The electric E1 has the extra phase factor of exp(ikl) since it propagate further in z direction by the layer thickness l. In addition, H field satisfies the following relation with E field.

H=1μωk×EE3

The propagation vector k is equal to the product of refractive index n and the propagation vector k0 in vacuum. The amplitude of H field is proportional to E field and refractive index n since the k0, permeability μ and angular frequency ω do not depend on the medium when the medium is non-magnetic. In this manner, Eq. 2 becomes Eq. 4.

n1E1eikln1E1'eikl=n2E2n2E2'E4

In general, the subscript denoting the layer number can be replaced by i. For instance, the number 1 can be changed into i and the number 2 can be i+1, representing i-th and (i+1) th layer, respectively. The two equations with the new indices are expressed in Eq. 5, and Eq. 6.

Eieikili+Ei'eikili=Ei+1+Ei+1'E5
niEieikiliniEi'eikili=ni+1Ei+1ni+1Ei+1'E6

The two special cases for this general iteration formula occur at the first interface and the last one. The first layer and the final layer have zero thickness so that exponential factors become 1. Moreover, the final layer doesn’t have the reflected wave so that the second term on the right hand side of equation should disappear. The conversion of the equations into the neater forms can be done using a matrix.

(eikilieikilinieikilinieikili)(EiEi')=(11ni+1ni+1)(Ei+1Ei+1')E7
(EiEi')=(eikilieikilinieikilinieikili)1(11ni+1ni+1)(Ei+1Ei+1')=Ai+1(Ei+1Ei+1')E8
(E0E0')=A1A2AN(ET0)E9

From the matrix formula, we can see more clearly the evaluation process of the electric field in the multi-layer films. If we set the final goal to finding the reflectivity of the films when looking on the first layer, the problem is equivalent to evaluating the ratio of E0’ to E0. According to Eq. 8, E0 fires the next sequence by multiplying A1 and (E1, E1’). Since A1 can be obtained using the index and the thickness of the layer, the problem is finding out E1 and E1’. The E1 and E1’ can be calculated by finding out E2 and E2’. In this way, the iteration continues until it reaches the final layer. At the final layer, Et and Et’ should be given somehow. The solution is rather simple. Et’ is 0 and Et can be any value, for example, 1. The matrix equations express E0 and E0’ as a ratio to Et anyway. However, the reflectivity is again the ratio of E0’ to E0 so that the absolute value doesn’t affect the answer no matter what value we choose for Et. If someone insists on the absolute value of E0 and E0’, then the E0 and E0’ are evaluated in the unit of Et. Since E0 is given as an input value, the Et is adjusted to make E0 equal to the given input value. This Et also can be used to get the absolute value for E0’.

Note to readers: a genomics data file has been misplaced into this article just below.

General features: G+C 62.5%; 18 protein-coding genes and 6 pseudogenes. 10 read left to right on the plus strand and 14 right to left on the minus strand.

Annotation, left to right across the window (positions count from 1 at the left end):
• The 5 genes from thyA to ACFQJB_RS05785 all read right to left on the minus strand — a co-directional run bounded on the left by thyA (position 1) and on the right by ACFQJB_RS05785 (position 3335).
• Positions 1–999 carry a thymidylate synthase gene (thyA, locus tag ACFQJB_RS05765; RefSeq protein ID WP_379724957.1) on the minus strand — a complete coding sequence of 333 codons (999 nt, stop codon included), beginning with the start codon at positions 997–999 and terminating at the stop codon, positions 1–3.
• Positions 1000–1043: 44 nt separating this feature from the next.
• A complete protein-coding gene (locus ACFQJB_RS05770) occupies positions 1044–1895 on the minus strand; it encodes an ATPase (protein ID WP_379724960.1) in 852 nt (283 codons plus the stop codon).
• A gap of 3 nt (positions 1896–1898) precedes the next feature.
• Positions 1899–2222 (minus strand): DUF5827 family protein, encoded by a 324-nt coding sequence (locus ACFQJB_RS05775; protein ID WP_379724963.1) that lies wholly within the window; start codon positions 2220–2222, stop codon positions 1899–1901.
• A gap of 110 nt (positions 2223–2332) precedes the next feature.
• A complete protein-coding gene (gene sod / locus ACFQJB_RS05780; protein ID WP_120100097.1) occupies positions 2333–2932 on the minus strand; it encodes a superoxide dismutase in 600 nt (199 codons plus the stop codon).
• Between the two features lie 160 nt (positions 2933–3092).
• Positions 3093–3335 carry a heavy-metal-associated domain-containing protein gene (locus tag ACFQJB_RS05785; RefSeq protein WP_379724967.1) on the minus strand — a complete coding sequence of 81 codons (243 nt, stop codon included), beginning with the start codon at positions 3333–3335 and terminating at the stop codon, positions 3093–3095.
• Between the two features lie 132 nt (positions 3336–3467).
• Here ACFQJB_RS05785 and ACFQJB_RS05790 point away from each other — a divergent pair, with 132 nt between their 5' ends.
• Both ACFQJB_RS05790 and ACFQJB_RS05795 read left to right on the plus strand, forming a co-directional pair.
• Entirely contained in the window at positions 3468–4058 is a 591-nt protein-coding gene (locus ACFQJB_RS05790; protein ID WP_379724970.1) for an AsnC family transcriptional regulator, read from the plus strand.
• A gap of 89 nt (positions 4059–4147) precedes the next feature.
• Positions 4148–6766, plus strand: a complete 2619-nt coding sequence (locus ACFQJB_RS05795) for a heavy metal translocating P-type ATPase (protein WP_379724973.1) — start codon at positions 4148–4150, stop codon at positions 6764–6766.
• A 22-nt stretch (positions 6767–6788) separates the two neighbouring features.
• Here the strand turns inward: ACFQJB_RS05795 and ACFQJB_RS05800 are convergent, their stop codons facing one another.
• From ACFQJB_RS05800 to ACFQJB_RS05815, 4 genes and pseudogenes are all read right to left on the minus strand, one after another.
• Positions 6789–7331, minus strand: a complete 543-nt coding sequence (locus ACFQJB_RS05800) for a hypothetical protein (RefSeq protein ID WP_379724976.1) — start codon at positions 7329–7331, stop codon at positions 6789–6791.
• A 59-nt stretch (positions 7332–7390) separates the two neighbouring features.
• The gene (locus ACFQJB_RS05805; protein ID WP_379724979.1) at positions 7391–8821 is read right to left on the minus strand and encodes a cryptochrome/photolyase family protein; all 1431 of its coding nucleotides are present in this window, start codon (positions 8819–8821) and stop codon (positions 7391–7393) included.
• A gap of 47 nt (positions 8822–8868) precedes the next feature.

2. Programming the multi-layer equations in MATLAB

In this section, we present a MATLAB code to calculate the electric field and the reflectivity inside the multi-layers. This approach will provides a realistic view on the field profile inside the cavity and how it affects the optical property by giving a numerical value in a concrete example. Among many programming languages, MATLAB is chosen since it is a high level language. Programmers usually don’t have to worry about the details of matrix manipulation, complex variable, graphics and so on. From an educational viewpoint, the code in MATLAB is easy to explain.